Wednesday, February 24, 2010

Susan Petry Lecture

I went to the lecture given by Susan Petry on perception, psychology, and art. Susan
Petry is a professor of Derner Institue for Advanced Psychological Studies at Adelphi University which is in Garden City, NY. Susan Petry does art therapy, woodcarvings, and sometimes clay.

The lecture began with perception. Perception is the process where we interpret and organized our senses we perceive into a meaningful whole (also know as Gestault) Perception is important in order to survive in this world because without it we wouldn’t be able to understand and do a lot of things. Perception allows us to use things in context, simplifies, assimilate, and gives us a selective focus. Then Petry talked about illusory contour which is where you seen an edge in a drawing. There are three properties that come with illusory contour: objective ness, dual awareness, and problem solving. Petry also talked about perceptual construction, occlusion, and depth. Petry explained that in surface characteristics of a drawing 3-D guides dual awareness. Also how isolation is an understatement “less is more.”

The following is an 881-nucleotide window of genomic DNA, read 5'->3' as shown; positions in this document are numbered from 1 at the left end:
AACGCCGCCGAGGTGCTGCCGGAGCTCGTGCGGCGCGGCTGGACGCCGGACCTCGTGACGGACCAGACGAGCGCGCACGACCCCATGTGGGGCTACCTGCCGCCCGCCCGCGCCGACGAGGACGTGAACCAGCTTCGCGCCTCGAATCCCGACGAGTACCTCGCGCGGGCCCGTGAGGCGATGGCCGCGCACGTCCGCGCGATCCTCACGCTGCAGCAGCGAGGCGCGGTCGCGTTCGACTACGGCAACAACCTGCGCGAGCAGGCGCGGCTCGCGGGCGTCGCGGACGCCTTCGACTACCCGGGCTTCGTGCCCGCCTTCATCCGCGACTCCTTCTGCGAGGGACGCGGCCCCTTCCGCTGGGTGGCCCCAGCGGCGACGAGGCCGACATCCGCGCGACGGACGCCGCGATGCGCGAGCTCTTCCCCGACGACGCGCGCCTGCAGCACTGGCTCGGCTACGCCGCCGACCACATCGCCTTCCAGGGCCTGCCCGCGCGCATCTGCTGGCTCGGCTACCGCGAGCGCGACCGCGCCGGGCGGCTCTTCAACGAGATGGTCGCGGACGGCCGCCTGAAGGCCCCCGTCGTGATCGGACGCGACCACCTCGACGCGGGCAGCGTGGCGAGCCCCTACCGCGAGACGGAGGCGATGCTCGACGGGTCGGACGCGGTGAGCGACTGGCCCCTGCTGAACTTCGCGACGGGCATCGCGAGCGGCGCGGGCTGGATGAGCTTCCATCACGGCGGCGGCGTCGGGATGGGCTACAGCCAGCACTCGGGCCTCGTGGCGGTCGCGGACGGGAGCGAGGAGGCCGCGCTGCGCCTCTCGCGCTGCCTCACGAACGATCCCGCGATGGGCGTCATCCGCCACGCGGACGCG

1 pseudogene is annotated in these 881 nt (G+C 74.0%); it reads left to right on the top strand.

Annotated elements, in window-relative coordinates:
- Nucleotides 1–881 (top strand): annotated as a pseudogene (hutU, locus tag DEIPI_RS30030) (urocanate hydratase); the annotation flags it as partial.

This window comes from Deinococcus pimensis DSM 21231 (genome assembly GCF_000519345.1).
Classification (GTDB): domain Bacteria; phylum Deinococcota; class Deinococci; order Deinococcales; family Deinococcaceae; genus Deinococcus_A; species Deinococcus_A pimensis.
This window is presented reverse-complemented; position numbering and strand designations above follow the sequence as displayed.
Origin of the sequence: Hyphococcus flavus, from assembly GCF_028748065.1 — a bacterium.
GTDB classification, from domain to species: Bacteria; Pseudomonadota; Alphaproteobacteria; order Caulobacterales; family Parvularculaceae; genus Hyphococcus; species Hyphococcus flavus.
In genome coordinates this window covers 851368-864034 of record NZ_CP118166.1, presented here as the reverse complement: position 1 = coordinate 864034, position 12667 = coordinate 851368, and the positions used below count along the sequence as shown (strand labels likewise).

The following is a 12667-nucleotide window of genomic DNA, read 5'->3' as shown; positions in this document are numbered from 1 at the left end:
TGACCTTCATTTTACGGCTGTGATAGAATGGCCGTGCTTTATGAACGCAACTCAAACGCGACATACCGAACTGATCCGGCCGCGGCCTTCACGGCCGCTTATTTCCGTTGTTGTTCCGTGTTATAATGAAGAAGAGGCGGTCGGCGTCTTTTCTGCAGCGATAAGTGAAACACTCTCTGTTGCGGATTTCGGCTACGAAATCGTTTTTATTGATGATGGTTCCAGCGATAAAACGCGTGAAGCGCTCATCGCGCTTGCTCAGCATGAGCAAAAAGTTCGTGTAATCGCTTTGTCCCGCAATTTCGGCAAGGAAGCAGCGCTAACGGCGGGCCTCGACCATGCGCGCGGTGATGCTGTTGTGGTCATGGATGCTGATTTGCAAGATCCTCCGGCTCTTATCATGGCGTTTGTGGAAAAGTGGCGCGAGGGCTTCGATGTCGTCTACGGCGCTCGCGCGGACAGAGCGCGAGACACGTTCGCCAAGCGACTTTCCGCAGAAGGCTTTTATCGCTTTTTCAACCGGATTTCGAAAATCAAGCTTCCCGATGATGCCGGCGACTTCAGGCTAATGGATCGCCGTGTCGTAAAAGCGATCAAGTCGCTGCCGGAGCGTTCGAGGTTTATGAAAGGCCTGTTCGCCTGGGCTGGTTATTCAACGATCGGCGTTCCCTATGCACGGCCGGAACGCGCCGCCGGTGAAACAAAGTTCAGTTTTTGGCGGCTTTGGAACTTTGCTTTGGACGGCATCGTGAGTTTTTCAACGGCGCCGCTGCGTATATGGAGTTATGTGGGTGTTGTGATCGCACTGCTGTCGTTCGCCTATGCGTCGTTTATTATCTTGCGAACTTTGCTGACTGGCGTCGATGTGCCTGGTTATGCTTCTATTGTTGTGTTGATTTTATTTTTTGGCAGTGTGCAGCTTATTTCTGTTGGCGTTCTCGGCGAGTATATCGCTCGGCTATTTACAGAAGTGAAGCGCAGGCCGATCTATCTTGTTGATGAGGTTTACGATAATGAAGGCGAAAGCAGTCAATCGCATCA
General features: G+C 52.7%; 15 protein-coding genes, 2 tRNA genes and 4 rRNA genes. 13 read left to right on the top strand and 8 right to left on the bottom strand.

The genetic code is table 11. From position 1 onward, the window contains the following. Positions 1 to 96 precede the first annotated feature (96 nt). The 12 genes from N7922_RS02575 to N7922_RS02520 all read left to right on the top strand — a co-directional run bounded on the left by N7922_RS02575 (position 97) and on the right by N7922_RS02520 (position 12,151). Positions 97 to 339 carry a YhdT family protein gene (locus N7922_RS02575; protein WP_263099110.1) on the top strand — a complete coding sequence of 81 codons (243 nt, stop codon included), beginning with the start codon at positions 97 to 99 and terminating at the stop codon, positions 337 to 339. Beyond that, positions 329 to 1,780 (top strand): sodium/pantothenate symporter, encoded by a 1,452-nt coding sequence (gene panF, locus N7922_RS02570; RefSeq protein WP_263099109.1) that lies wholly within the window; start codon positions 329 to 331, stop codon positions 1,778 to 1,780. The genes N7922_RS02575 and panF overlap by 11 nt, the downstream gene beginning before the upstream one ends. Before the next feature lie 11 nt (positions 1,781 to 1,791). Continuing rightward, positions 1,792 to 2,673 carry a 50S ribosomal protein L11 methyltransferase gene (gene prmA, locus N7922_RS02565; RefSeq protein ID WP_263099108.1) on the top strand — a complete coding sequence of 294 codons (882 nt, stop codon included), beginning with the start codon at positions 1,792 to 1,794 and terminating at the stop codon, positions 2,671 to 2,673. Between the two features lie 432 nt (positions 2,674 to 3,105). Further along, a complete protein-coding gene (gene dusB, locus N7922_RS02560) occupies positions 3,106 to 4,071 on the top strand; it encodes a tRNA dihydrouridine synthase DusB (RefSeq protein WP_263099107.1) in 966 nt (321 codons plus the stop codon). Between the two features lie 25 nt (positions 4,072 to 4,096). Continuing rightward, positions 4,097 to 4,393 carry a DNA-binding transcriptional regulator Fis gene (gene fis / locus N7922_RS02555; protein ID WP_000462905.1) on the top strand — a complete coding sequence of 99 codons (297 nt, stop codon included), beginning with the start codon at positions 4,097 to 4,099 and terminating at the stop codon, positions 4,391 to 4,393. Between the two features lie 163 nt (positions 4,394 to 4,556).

From this lecture, I learned that the reason why people interpret art in many different ways is because we all have different perceptions. The process of perception is universal but our own experiences shape our perception. Parts of our perception can be shared with others. For instance, when Susan Petry showed us how illusory contours are visual peek-a boos; one person would point out what they saw and another person pointed out what they saw which they both have different perceptions of the same drawing, but when one showed others where and how they saw the image the other people’s perception changed.

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